Kris Mayes: They represent the lines that would be needed -- would need to be built if we were going to exploit all of the wind and solar we have in Arizona. For instance, we actually told our utilities go out and draw a map of where the solar and wind pockets are in Arizona and tell us all the transmission lines that would have to be built. All of that is not going to end up being built.
Ted Simons: Right, but that has to be built. It's not there right now.
Kris Mayes: It's not and it's creating a new transmission line or upgrading them.
Ted Simons: We have renewable energy transmission lines, again, what are we looking at as far as the green and blue lines?
Kris Mayes: The lines are the lines that the utilities actually chose. We told the utilities two years ago, we want you to go out and identify your top three most necessary renewable transmission lines. In other words, what do you think Arizona needs to build in order to get this stuff to load. And you see the red line, one of the most interesting lines is the red line that goes from the Palo Verde to Yuma and that line has the potential. It goes through what I call America's solar heartland. And you've got a lot of interconnect requests from developers that want to get on the power line.
Ted Simons: Our last visual gives an overview of what looks to be solar and wind and the idea that they're not necessarily close by and you've got to get from A to B.
Kris Mayes: Absolutely, this map shows the solar and wind zones drawn by our utilities and basically you have about six zones and then seven conceptual power lines to get that renewable energy to load. The one that I would probably focus on is that -- the large circle there. That's America's solar heartland. The solar Mecca of the country and it's says 4300-megawatts. It's more like 12-thousand megawatts. That's a lot of solar that could basically power a couple of state's worth of people.
Ted Simons: It sounds like it needs to get done and yet we had a bill, it was pulled and may show up again and there's a court case regarding the corporation commission's authority in mandating renewable energy policy. Only a couple of minutes left here. For those who say it's not your responsibility, the legislature should be doing this kind of thing, how do you respond?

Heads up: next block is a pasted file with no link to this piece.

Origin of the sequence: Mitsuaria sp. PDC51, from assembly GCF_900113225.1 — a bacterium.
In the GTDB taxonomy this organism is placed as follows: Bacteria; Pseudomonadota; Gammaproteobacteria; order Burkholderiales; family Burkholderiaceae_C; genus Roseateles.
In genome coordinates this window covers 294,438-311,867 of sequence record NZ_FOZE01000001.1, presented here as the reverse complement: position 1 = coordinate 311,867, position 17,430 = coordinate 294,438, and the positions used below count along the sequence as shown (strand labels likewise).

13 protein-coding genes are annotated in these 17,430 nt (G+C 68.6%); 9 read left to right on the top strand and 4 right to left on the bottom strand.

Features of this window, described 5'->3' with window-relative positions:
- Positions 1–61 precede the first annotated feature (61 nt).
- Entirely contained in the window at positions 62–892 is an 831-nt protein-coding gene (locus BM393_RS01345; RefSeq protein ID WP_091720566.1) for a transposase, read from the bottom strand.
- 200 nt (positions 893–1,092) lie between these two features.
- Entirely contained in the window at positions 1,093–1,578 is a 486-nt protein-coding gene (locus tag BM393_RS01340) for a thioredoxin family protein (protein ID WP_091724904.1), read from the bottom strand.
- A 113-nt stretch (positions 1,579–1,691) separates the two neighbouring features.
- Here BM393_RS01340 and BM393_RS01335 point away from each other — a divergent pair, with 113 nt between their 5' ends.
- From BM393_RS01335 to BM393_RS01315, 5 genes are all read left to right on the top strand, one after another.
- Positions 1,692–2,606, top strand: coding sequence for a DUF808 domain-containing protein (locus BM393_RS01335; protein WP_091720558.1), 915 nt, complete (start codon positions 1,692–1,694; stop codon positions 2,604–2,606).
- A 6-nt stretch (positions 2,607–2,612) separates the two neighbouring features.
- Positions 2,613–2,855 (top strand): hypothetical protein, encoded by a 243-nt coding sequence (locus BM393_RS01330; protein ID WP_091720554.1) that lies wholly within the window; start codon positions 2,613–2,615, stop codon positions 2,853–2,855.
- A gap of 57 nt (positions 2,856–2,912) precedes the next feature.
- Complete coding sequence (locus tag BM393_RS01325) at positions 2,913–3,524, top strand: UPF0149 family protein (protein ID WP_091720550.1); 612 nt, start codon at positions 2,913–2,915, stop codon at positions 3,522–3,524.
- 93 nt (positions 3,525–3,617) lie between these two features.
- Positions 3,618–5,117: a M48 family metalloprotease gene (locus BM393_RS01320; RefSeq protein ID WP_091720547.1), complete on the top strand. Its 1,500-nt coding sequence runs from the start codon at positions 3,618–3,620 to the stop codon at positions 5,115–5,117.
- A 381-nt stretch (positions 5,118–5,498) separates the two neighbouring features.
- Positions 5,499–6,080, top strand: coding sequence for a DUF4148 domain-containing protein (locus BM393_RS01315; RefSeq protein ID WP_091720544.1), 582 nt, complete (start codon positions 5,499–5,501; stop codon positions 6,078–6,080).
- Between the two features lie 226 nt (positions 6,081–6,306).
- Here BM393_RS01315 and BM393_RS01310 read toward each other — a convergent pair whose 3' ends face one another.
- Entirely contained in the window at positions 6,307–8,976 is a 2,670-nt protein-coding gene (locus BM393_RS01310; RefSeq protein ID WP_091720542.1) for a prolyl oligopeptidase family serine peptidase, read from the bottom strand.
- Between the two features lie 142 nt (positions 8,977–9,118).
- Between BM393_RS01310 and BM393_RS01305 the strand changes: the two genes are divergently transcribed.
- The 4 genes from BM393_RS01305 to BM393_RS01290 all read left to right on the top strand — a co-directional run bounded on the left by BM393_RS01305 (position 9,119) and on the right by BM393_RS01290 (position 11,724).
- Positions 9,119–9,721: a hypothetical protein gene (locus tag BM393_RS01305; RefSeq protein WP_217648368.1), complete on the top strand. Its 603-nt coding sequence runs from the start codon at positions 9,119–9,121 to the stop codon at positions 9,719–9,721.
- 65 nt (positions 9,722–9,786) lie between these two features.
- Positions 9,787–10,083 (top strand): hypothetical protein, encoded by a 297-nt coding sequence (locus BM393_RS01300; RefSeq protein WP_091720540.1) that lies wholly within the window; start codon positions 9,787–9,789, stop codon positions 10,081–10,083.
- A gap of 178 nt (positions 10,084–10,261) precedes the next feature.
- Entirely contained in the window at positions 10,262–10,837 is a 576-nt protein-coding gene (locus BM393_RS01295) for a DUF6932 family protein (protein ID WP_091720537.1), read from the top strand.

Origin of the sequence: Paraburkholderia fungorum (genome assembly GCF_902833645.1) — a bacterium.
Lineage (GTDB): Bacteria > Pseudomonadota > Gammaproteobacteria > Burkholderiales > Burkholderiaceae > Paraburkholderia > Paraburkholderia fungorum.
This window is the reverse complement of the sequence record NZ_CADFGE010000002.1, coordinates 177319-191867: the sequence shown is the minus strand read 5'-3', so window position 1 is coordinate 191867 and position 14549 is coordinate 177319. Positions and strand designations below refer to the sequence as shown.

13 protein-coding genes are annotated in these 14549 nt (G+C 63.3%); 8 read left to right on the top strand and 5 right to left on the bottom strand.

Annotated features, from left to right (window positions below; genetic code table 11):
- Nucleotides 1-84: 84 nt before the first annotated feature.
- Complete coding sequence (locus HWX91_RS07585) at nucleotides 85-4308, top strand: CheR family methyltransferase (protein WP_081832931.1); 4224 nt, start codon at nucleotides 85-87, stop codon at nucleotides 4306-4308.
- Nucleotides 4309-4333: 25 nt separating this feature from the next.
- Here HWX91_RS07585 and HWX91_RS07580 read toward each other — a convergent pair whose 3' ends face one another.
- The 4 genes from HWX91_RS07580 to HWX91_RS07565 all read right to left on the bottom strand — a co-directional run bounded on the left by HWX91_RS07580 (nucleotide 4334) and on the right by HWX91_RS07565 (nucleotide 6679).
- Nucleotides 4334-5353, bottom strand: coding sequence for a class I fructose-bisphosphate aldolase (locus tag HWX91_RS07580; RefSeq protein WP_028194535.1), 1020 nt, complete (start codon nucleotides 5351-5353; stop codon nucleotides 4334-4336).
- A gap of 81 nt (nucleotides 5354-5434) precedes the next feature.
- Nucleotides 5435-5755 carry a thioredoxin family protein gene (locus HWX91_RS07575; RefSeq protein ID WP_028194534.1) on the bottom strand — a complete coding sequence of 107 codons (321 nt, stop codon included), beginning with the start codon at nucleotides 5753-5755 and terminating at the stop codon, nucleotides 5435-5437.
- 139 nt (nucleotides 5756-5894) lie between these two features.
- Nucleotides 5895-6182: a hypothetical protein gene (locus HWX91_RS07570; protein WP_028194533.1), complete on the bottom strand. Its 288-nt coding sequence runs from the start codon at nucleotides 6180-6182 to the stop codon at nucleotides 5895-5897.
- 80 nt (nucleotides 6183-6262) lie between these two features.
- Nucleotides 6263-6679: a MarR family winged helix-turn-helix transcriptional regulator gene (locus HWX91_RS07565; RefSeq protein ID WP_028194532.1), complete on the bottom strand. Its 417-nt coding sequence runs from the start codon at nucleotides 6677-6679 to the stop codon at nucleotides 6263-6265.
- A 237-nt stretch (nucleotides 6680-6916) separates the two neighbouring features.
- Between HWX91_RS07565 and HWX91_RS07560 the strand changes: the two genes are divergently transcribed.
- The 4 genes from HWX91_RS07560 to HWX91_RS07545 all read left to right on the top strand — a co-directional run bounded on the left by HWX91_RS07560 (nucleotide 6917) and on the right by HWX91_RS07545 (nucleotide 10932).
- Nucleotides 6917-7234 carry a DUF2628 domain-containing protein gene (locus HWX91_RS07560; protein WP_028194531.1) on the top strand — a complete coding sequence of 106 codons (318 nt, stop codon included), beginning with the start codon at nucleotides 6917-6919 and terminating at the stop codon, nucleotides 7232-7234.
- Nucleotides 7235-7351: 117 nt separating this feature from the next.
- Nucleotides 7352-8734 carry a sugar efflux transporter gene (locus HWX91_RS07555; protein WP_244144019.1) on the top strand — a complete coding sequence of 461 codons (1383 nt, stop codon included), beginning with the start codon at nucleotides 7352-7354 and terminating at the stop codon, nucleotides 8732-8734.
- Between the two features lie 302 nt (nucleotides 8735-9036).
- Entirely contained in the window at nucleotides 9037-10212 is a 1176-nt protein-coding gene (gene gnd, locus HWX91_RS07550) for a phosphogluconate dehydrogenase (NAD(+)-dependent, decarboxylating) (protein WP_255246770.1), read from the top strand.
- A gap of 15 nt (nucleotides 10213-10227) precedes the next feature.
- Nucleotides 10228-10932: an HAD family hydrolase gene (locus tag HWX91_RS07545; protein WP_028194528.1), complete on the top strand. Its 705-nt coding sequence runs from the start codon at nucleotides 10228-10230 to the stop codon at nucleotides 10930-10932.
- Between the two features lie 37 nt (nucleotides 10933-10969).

Kris Mayes: I guess this way. The constitution says it is and we won the first round of that case against the Goldwater Institute. And we believe we'll continue to win as the case moves through the system. But at bottom, what I would say is the commission has set up a very popular renewable energy standard. It's driving all of the solar development we're just starting to see and my response is, we were disappointed to see that legislation and glad that the sponsor withdrew it and we hope it doesn't come back again. But, you know, the bottom line is why should we let politics get in the way of business and growing jobs in the state of Arizona? Ideology, no one's ideology should ever stop us from trying to diversify our energy mix with renewable energy and trying to make Arizona's economy a solar energy economy. We have more sun than anyone else, available land, great regulations; we have two of the top solar manufacturers in the country now in the state of Arizona. (Sun tech and first solar.) It's like having Google and eBay located in Arizona. We could have the valley of the sun in more than one way.
Ted Simons: We'll stop you there. Good to see you again.